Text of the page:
Preserving Benefits For Our Retirees
The top priority for our seniors and groups like AARP recently was protecting Kupuna Care, which serves the non-Medicaid eligible gap group of Hawaii residents age 60+ who live at home and are impaired in at least two activities of daily living. For a time, funding for Kupuna Care was cut out of the budget entirely. Losing it “would be a blow to Hawaii seniors who rely on basic care to stay in their homes – such as a hot meal, help with chores and a bath several times a week,” said AARP Hawaii State Director Barbara Kim Stanton. Fortunately, a number of us banded together and were able to rally enough votes to restore funding for Kupuna Care just before we closed the budget negotiations. In addition to the $3.5 million for Kupuna Care services, the appropriation provided $950,000 for senior centers, $200,000 for respite services, and $100,000 for the Aging and Disability Resource Center.
The Hawaii Children’s Health Care Program is a public-private partnership that enrolled 2,034 keiki when it last ended on December 31st, 2008. Its goal was to provide coverage to so-called “gap children”—kids who were uninsured, but whose families didn’t qualify for other state and federal programs like Medicaid either because of income or residency status. In 2008 alone, uninsured children paid 3,302 visits to state emergency rooms at a total cost of $4.4 million. “Taxpayers should know it is cheaper to cover kids with health insurance than cover expensive hospital costs for uninsured kids,” said Barbara Luksch, project director of Hawaii Covering Kids.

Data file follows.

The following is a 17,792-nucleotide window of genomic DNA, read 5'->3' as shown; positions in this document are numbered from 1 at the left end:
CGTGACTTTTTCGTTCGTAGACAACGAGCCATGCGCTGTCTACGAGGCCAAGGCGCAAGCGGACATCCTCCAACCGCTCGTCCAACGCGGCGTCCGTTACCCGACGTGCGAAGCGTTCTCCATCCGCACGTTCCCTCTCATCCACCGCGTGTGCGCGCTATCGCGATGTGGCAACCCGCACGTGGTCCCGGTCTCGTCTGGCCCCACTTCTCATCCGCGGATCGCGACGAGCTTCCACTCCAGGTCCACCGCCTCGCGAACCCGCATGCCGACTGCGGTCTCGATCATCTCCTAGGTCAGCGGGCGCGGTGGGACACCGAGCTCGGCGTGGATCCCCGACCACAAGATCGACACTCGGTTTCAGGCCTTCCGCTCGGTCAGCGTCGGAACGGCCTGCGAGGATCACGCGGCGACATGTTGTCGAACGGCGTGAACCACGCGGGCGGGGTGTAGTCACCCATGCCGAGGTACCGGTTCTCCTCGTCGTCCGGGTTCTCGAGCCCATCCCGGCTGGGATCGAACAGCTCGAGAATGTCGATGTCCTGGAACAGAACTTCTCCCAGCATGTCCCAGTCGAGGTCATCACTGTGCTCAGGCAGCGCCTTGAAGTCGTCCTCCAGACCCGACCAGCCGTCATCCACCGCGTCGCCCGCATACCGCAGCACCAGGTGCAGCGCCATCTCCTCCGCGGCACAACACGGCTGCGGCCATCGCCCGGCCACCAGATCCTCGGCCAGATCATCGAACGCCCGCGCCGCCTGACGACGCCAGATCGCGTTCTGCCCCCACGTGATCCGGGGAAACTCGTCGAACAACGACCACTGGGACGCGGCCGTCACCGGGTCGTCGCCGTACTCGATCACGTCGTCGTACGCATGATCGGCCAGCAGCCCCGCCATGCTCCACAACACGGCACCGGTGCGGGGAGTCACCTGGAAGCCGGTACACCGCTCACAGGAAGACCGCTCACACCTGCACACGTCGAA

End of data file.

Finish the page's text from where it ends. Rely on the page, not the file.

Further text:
We passed House Bill 989, which extended Keiki Care until 2012. Unfortunately, the bill was vetoed at the time by Governor Lingle, and even though the Governor’s veto was unanimously overridden 25-0 by Republicans and Democrats in the Senate, and overwhelmingly overridden 44-2 in the House, the administration chose not to release the funding. There are still thousands of children in our communities whose parents cannot afford basic healthcare for their children. If they get sick, they end up in the emergency room and taxpayers pay more for their care there. We might as well provide preventative care at a cheaper cost to keep our kids healthy, and taking care of these kids continues to be a priority I hope the Abercrombie Administration embraces.
Keeping Waimanalo Health Center Open
When Waimanalo Health Center opened its dental clinic, I was honored to have been on hand for the dedication ceremony. However, state funding for the dental services that the health center provides was cut shortly thereafter. On top of this, the state administration had not been paying its bills to the health center, and more than $80 million dollars the state owed to our community health centers such as Waimanalo went unpaid. For a time, it appeared that Waimanalo Health Center might have to scale back operations if the state did not follow through with its debt. I sit on the House Finance Committee, and when we grilled the administration’s department directors and found out about this, we could not believe that such large bills were going unpaid, at the risk of shutting down community health providers.
We ended up restoring nearly $100 million dollars in funding in the state budget to fulfill the state’s financial obligations and pay for the critical health care services our local health centers provide.